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Accessibility in Microsoft Office 2010

Microsoft Office 2010 programs have many helpful accessibility features that both make it easier for people with disabilities to use these products, and, for all content creators to make more accessible documents, presentations, and other materials.

Creating accessible documents, spreadsheets, and presentations with Microsoft Office 2010

Create accessible Office files so individuals with disabilities can read and use your files. Learn how to create accessible Word documents by adding alternative text to images and objects, organizing content to be easily read by screen readers, including captions for audio and video files, and more. Also, learn about creating accessible Excel files including alternative text for images and objects and how to specify table headers.

Check documents for accessibility With the click of a button in Word 2010, Excel 2010, and PowerPoint 2010 you can scan a document, spreadsheet, or presentation to identify areas that may be problematic for users with disabilities to view or use. The feature, called "Accessibility Checker," helps you create more accessible content by highlighting and explaining accessibility issues, so they can be fixed before the content is finalized. [image: Screenshot of Accessibility Checker command]

[image: Screenshot of Save As Daisy button drop-down menu and link to video demo] Create talking books in Word An add-in for Microsoft Office Word 2010 helps you produce accessible documents for people who have visual disabilities. The Save as Daisy add-in for Word allows Word documents in Open XML format to be saved into DAISY XML. This can then be converted into DAISY Digital Talking Book (DTB) format which is compatible with many available reading programs.

[image: Screenshot of Captions Editor] Add closed captions to videos in PowerPoint presentations Captions for video and audio files help people who have hearing impairments access the content. The STAMP subtitling text add-in for Microsoft PowerPoint lets you add closed captions to the video and audio files you include in your presentations.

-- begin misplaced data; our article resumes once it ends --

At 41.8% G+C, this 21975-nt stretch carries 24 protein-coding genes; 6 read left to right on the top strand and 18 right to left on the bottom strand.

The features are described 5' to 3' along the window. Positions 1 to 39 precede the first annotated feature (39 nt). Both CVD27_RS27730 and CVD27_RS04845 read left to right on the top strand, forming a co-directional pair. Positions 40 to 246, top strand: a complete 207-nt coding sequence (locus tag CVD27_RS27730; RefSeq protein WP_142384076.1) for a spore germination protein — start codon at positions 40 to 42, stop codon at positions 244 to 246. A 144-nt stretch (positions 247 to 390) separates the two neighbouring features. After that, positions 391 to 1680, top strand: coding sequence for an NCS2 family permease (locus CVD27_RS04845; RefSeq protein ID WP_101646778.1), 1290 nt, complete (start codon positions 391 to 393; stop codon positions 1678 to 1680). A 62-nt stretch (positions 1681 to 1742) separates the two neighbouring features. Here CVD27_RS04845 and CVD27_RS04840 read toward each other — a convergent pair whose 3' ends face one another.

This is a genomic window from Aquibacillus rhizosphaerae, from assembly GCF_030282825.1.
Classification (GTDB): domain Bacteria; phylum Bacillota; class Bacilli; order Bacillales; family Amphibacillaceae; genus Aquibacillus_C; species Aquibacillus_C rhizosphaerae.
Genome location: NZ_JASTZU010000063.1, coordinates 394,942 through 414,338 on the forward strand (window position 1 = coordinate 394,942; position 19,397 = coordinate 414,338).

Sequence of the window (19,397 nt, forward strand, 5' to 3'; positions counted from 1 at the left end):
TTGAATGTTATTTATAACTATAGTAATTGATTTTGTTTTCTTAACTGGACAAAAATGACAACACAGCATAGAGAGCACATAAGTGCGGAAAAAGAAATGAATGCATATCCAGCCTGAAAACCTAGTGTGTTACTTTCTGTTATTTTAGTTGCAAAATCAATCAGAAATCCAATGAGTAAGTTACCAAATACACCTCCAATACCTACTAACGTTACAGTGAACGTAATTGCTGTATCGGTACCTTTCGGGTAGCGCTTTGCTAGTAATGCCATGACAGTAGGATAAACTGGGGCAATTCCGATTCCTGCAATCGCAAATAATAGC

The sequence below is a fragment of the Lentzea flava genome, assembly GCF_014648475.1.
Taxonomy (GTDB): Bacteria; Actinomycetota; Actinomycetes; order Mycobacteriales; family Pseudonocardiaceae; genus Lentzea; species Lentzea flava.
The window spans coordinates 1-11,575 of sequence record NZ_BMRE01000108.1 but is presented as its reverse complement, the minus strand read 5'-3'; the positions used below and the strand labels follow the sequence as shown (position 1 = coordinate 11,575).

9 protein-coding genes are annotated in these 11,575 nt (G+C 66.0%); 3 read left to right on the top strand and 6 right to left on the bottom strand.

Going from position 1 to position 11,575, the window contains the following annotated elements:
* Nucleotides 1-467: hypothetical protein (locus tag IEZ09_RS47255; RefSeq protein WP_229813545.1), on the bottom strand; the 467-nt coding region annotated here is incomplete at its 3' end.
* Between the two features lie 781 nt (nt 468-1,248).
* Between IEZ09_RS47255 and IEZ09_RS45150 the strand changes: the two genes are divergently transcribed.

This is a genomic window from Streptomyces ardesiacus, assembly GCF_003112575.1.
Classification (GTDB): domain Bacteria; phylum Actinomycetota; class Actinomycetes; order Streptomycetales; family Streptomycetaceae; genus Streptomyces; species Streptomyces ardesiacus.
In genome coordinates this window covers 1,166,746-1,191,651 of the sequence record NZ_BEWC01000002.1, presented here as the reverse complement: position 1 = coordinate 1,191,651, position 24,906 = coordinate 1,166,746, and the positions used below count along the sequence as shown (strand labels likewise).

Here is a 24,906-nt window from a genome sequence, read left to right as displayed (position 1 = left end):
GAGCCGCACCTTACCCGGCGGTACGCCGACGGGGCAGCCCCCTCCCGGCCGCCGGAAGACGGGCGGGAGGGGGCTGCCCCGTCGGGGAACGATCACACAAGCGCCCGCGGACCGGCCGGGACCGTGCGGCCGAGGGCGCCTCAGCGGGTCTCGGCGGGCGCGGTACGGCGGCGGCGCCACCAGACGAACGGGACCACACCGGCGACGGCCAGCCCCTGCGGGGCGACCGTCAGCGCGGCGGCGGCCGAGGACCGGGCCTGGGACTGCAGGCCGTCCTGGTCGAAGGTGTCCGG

Use the keyboard to create a SmartArt graphic People with some mobility and dexterity impairments can still conveniently create a SmartArt graphic (a visual representation of information) using the keyboard rather than the mouse. [image: Screenshot of SmartArt object]

[image: Screenshot of Format Picture dialog box] Describe shapes, pictures, tables, and graphics for people who cannot see them For people who cannot see shapes, pictures, tables and other objects in your documents, you can add a description to each using alternative, or ALT text. By using ALT text in your documents, even complex content can be conveyed to readers who cannot see the objects.

Make web browsing accessible to all SharePoint Designer 2010 includes a built-in compatibility checker for common accessibility standards to help make sure websites are easy to use for everyone. "More Accessible Mode" in SharePoint Services provides greater accessibility for custom controls.

Create PDFs accessible by people with vision impairments Tagged PDF files make it easier for screen readers and other assistive technologies to determine a logical reading order and navigation for the file, as well as allowing for content reflow when using large type displays, personal digital assistants (PDA) and mobile phones.

Make Microsoft Office easier to see, hear, and use